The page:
Ghulam Farid Sabri

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Ghulam Farid Sabri
Ghulam Farid Sabri In A Concert.jpg
Background information
Born 1930
Kalyana, Rohtak, British Punjab
Died 5 April 1994(1994-04-05) (aged 63–64)
Karachi, Sindh, Pakistan
Genres Qawwali, Ghazal, Sufi music
Instruments Vocals, harmonium
Years active 1946–1994

Ghulam Farid Sabri (1930 – 5 April 1994) was a major qawwali singer, and a leading member of the Sabri Brothers, a leading qawwali group in Pakistan in the 1970s, 1980s and the 1990s. He received the Pride of Performance Award by the President of Pakistan in 1978.[1]. He was also a Sufi mystic connected to the Chishti Order

Early life[edit]

He was born in Kalyana, a village in the district of Rohtak in 1930. His family's musical lineage stretches back several centuries, to the age of the Mughal emperors. His family claims direct descent from Mian Tansen, the legendary musician of the court of Akbar the Great, the Mughal emperor. Mehboob Baksh Ranji Ali Rang, his paternal grandfather, was a master musician of his time; Baqar Hussein Khan, his maternal grandfather, was a unique sitarist. His family belongs to the Sabriyya order of Sufism, hence the surname Sabri.

Haji Ghulam Farid Sabri was raised in Gwalior. In his youth, he wanted to turn away from the world and live in the wilderness. However, his mother's stern rebuke turned him back to his responsibilities. At the age of six, Ghulam Farid commenced his formal instruction in music under his father, Inayat Hussain Sabri. Ghulam Farid Sabri was instructed in North Indian classical music and Qawwali. He was also instructed in the playing of the harmonium And Tabla. Before Starting His Career Haji Ghulam Farid Sabri And His Father Visited The Shrine Of Sufi Saint Muhammad Ghawth In Gwalior To Seek Blessings.

Migration to Pakistan[edit]

Following the independence of Pakistan in 1947, his family was uprooted from their native town and was transported to a refugee camp in Karachi, Pakistan. Conditions in the camp were woeful, food was scarce and expensive, and the rewards for hard work were barely enough to sustain life. Malnutrition was rife and brought with it scourges of tuberculosis and dysentery. Ghulam Farid found a job by carrying bundles of bricks for the government house building or by breaking rocks to build roads. At night, almost single-handedly, he built his own house, brick by brick, to shelter his family. Eventually, he became ill. Worn out, he was told by a physician that due to the condition of his lungs, he would never again have the strength to sing. In despair, he went to his father for advice and the advice he was given was uncompromisingly tough. Every night for the next two years, he would have to sit in the middle of the camp for four to five hours making zikr. All those days he bore the scars of beatings with wood sticks and stones thrown by his tired, sleepless neighbours and brawls he was in, when they were determined to stop him; but he would not be deterred and, as time went by, his lungs grew stronger and his magnificent voice was formed. Soon, Ghulam Farid started to mix with a small group of people who appreciated Qawwali.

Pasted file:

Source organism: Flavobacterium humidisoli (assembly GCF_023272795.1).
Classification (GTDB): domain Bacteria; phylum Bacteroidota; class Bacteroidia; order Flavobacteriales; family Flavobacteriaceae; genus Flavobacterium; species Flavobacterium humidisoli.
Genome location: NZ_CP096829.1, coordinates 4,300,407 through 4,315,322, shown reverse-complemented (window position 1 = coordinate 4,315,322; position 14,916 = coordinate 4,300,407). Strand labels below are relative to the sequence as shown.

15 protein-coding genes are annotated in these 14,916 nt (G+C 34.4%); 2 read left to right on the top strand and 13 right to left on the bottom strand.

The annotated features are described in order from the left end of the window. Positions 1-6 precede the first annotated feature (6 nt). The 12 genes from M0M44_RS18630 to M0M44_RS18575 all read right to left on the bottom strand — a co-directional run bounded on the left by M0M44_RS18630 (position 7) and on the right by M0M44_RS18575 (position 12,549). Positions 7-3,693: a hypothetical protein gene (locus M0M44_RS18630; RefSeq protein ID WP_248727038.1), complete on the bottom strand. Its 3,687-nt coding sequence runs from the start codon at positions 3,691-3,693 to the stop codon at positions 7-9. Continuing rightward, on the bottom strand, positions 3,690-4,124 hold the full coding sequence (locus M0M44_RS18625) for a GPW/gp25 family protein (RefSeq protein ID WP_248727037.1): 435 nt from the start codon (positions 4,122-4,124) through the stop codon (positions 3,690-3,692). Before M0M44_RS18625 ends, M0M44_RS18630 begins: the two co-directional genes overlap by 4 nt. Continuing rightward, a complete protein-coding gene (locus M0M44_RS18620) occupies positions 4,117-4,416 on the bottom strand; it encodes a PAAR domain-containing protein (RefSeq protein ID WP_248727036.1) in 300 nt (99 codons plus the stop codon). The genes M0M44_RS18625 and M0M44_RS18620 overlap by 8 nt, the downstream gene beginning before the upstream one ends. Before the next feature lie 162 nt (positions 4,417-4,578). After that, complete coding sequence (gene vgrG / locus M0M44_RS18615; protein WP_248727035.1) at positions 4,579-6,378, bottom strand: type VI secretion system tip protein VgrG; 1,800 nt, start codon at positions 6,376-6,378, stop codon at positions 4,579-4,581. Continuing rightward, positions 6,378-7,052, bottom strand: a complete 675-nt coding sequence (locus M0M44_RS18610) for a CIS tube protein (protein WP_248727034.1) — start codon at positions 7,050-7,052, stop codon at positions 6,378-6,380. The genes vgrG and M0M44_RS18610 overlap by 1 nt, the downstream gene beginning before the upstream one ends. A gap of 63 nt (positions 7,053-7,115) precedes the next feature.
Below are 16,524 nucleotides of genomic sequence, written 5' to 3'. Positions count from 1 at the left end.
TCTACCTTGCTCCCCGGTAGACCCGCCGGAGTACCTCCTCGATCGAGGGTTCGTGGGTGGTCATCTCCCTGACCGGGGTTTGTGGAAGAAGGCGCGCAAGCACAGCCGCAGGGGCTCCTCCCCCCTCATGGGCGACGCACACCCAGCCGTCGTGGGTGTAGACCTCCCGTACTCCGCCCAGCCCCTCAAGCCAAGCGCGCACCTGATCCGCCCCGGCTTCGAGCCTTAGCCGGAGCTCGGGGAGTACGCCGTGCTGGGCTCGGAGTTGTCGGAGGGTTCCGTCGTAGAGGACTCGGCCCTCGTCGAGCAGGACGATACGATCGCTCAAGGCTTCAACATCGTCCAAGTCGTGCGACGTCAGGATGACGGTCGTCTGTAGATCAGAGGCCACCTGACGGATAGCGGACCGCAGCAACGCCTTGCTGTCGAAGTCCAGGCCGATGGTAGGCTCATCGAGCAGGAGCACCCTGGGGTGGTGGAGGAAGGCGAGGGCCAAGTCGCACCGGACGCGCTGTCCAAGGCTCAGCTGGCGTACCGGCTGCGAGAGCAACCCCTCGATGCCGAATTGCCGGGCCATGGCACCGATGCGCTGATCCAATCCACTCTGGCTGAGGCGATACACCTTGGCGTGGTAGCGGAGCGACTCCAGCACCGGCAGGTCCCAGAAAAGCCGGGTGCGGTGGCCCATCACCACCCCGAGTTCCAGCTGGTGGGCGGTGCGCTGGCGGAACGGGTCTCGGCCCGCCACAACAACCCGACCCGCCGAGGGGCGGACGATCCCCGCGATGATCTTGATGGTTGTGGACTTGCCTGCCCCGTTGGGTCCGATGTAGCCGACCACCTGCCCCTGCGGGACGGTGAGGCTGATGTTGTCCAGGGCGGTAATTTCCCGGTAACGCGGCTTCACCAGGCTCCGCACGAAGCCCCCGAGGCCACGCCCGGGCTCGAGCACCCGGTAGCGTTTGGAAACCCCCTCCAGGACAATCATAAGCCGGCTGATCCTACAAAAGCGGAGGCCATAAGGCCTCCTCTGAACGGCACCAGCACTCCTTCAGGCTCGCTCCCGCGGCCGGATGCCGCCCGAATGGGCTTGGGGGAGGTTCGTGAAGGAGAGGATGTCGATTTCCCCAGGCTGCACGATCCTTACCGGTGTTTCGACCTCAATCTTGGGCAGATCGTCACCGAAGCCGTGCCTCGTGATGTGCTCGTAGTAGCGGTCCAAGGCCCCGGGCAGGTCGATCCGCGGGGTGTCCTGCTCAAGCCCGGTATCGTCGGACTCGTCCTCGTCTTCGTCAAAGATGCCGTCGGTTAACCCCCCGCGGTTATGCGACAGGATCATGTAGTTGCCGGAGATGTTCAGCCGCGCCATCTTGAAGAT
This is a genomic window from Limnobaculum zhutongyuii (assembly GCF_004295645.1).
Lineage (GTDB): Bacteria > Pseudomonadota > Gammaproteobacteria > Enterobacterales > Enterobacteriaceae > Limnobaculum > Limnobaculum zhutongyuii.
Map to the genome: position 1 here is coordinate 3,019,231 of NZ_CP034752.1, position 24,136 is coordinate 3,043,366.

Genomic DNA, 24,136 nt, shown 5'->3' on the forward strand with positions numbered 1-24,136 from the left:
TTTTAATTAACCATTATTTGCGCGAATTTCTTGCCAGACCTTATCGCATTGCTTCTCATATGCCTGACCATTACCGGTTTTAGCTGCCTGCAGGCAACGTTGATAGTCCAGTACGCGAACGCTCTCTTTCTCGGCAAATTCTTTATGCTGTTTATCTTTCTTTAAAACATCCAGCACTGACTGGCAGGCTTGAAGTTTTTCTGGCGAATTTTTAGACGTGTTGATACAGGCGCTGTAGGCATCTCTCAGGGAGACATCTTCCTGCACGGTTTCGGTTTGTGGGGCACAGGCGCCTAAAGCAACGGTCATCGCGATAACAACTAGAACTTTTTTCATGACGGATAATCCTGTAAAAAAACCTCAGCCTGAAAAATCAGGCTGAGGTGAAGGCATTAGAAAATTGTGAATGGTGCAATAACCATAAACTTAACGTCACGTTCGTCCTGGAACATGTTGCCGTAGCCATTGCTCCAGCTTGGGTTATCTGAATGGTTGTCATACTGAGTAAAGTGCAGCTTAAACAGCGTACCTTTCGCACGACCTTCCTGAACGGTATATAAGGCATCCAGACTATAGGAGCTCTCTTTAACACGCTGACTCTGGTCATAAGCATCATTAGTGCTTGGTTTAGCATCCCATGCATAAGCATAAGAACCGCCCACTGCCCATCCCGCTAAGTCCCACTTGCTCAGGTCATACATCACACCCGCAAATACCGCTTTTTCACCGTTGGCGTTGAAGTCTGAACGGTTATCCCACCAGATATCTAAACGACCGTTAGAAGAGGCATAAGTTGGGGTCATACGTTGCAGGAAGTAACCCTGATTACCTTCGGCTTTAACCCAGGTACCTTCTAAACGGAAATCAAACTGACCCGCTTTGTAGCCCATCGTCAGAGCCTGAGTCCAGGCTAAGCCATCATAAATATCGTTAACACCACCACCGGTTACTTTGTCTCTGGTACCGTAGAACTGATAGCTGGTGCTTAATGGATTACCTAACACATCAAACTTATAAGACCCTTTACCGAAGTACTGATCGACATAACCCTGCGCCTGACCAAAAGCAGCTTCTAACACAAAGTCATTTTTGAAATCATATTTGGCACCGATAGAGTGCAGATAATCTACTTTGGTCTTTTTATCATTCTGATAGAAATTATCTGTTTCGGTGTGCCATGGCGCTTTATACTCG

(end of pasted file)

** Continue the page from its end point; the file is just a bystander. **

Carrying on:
His first public performance was at the annual Urs festival of the Sufi saint Mubarak Shah Sahab in Kalyana in 1946. Before his family migrated to Pakistan in 1947, he had joined Ustad Kallan Khan's Qawwali party in India. In Pakistan, a wealthy businessman approached him and offered him a partnership in a nightclub, yet Ghulam Farid's reply was that he only wanted to sing Qawwali, and he rejected the offer. Later in 1956, Ghulam Farid joined his younger brother Maqbool Ahmed Sabri's Qawwali ensemble, and they came to be known as The Sabri Brothers. They became widely acclaimed for their singing. Their first recording, released in 1958 under the EMI Pakistan label, was a popular hit called Mera Koi Nahin Hai Teray Siwa. Their Qawwalis are very popular among the Pakistani public even till today. The most listened to Qawwalis are Bhardo Jholi Meri Ya Muhammad, Sarela Makan Se Talab Hui, Taajdar-e-Haram, Saqiya Aur Pila among others. They have sung many Qawwalis in Persian like Nami Danam Che Manzil Boodh, Chashm-e-Mast-e-Ajabe, etc. of Amir Khusro and also Man Kunto Maula and Rang of Amir Khusro. They have also sung a Kalaam of Imam Ahmed Raza Khan which is in four languages—Arabic, Persian, Urdu, and Hindi.

For the most part, Ghulam Farid Sabri led the chorus in his qawwali group, echoing and elaborating on the lead lines fed to him, as the dramatic performance proceeded. His younger brother Maqbool Ahmed Sabri was also the group's lead singer. Ghulam Farid was a big man with the commanding look of a Sumo wrestler and a voice like a barrel organ which would on occasion startle an audience with the chant of Allah above the melodic line and voices of the other Qawwals.[2]

Ghulam Farid was also a poet and wrote some famous Qawwalis which were sung by him and his brothers, including Aawe Mahi and Auliyao'n Ke Maula Imam Aaye Hai